Our 2010 Architectural Awards, sponsored by Savills, will be presented on 3 November by Baroness Andrews OBE, Chairman of English Heritage. In the run-up to the event, we are posting the shortlists for some of the key categories, along with the judges' citations.
First up is the Restoration of a Georgian Building in an Urban Setting category, always keenly fought. We are all well aware these days of the key rôle that historic buildings play in urban regeneration, and part of the purpose of this award is to acknowledge the contribution made by restored Georgian buildings to the quality and vitality of our towns and cities. Four projects, listed here in alphabetical order, have been shortlisted.
The first encompasses major stonework repairs at Buckingham Palace and Lancaster House - neighbouring buildings and with equal claims to grandeur, though Queen Victoria conceded defeat on the point: “I have come from my house to your palace”, she said to the Duchess of Sutherland on visiting what was then Stafford House. At Buckingham Palace an entire elevation, facing the inner courtyard immediately behind the public front, has been cleaned and restored, with layers of deadening paint stripped off to reveal the bright Caen stone of the Blore façade and the Bath stone of Nash’s pedimented centrepiece, which originally faced the Mall when the palace courtyard was open to the east. The 1820s tympanum sculpture by Baily has been miraculously enlivened by the same treatment. Impressive ambition has also been shown at Lancaster House, where the Bath stone sings again after years of gentle dirt-encrusted decay. The results are a revelation and the projects themselves are a powerful statement of unabashed Government commitment to the care and preservation of public buildings.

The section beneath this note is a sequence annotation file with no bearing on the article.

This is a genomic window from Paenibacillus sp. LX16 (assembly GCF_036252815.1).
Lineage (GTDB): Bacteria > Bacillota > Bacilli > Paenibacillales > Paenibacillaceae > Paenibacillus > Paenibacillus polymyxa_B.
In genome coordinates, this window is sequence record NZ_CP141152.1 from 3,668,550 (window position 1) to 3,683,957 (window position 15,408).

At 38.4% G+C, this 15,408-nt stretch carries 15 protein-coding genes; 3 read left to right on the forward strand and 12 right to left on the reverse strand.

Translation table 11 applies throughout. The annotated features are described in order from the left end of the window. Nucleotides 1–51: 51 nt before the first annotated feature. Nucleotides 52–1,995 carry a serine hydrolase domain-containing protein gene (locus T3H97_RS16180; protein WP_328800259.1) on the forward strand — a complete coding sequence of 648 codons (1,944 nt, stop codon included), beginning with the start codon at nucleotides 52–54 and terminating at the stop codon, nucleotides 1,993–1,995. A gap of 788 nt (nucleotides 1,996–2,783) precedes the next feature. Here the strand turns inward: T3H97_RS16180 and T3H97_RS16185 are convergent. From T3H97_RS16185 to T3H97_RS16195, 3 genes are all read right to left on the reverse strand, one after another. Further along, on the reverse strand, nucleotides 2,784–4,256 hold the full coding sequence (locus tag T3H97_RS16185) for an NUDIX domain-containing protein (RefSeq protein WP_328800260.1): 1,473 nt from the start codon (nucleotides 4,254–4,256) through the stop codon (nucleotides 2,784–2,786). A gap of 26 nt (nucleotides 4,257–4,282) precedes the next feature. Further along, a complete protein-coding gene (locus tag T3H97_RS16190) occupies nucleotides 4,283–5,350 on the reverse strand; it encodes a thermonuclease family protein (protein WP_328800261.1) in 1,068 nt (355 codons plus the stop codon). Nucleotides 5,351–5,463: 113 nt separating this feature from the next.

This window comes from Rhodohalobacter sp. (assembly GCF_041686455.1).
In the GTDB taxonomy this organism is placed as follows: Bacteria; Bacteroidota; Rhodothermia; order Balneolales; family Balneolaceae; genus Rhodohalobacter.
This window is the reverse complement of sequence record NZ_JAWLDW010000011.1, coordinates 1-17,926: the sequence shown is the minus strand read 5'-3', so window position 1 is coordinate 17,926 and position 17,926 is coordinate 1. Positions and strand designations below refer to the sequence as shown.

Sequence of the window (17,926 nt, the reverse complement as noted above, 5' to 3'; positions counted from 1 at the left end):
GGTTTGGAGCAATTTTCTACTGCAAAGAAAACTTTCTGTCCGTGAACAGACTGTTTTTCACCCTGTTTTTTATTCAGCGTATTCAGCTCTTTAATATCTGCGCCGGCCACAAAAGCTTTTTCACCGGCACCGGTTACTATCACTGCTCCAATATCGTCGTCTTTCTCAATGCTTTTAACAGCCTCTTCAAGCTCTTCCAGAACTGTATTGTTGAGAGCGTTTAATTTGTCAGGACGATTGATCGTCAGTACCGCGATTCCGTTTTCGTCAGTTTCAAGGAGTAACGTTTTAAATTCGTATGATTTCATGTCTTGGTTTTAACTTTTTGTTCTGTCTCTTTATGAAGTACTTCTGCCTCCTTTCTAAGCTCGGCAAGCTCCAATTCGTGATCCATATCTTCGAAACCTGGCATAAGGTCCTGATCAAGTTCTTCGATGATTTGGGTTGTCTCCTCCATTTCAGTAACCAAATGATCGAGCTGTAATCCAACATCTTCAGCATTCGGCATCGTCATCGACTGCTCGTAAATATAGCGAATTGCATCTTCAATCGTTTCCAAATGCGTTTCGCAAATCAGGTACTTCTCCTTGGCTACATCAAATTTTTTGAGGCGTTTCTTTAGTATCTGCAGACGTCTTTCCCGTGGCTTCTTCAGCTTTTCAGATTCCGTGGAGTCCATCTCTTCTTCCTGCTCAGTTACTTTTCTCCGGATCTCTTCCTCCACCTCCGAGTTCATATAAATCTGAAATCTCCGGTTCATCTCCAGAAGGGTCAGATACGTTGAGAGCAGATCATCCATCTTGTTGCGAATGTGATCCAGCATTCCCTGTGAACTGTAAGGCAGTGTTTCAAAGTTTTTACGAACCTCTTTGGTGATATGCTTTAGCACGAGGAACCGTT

The restoration of 42 King Street in Thorne near Doncaster is typical of the excellent work being done quietly in unfashionable places by building preservation trusts, a real salvation army for our built heritage. Here we have a 1747 merchants’ house in a state of collapse, unlisted and in a conservation area that was designated last year by English Heritage as being at risk. It is in such places that attritional damage to historic buildings is done year by year, with negative consequences that go far beyond the realm of heritage. Much of historic Thorne went in the 1960s and 1970s but this building has been rescued from the brink and rescued carefully, so that the story it tells remains intact: among the finds recorded here were Mediterranean volcanic ash aggregates in the floors, a tangible relic of Thorne’s shipping past.
810 Tottenham High Road in North London is half of the earliest pair of Georgian townhouses in London; 808 was restored in 2002 and received an inaugural Georgian Group award. Its neighbour has been derelict and at risk for a quarter of a century, but now with grant-aid from English Heritage the shop in the front yard has been removed and the house, beautifully restored, is once again an uplifting adornment to a major thoroughfare, a statement of optimism rather than a reason for pessimism.
55-57 Westgate Road, Newcastle-upon-Tyne is again uplifting, a reversal of the depressing despoliation of street frontages in our major cities. The legibility and appearance, front and rear, of this fine 1750 townhouse has been transformed by the reinstatement of the stone façade, sash windows and dormers and by sensitive reroofing. The unity of the building has been restored and it reads once more as a dignified classical composition.